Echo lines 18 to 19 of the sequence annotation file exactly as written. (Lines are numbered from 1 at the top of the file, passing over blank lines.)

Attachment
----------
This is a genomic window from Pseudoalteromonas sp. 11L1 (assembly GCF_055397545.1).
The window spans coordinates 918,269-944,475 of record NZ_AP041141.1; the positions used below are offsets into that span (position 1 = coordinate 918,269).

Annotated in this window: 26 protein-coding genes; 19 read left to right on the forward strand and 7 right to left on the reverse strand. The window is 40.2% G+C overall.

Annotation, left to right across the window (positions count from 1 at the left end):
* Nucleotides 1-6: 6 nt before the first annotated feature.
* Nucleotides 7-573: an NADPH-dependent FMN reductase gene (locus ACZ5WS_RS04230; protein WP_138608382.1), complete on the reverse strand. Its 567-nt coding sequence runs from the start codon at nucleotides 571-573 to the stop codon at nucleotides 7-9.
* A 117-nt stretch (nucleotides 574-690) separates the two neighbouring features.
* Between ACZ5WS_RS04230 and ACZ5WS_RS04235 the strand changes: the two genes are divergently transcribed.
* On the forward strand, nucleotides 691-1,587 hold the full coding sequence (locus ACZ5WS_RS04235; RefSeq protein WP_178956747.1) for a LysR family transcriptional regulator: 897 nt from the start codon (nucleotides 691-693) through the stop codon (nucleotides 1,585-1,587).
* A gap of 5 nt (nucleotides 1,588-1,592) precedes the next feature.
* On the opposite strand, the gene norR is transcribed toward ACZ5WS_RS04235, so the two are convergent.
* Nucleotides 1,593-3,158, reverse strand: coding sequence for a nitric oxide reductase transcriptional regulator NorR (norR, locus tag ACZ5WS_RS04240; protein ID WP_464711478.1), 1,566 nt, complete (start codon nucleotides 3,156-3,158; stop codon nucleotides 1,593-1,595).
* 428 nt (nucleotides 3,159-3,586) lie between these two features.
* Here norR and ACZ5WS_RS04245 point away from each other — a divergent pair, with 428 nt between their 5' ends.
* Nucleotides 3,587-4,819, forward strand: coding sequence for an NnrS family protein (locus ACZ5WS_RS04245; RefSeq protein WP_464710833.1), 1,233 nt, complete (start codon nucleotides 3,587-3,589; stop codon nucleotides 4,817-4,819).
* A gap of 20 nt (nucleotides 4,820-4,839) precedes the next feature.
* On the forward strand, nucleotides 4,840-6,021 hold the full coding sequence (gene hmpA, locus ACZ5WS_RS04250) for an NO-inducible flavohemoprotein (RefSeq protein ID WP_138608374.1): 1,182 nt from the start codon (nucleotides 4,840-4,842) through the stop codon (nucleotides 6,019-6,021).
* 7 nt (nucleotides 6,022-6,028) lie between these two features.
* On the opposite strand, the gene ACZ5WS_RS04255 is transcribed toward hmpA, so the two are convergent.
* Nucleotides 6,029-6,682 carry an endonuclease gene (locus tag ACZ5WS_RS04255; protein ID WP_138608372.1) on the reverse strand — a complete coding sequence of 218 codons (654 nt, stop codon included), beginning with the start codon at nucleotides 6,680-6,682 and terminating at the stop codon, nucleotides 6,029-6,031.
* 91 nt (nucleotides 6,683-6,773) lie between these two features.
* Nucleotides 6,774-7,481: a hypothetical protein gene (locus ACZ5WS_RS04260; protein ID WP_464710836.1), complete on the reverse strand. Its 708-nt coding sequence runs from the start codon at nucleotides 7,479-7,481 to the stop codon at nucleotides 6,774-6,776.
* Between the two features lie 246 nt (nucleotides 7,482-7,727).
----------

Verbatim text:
* 7 nt (nucleotides 6,022-6,028) lie between these two features.
* On the opposite strand, the gene ACZ5WS_RS04255 is transcribed toward hmpA, so the two are convergent.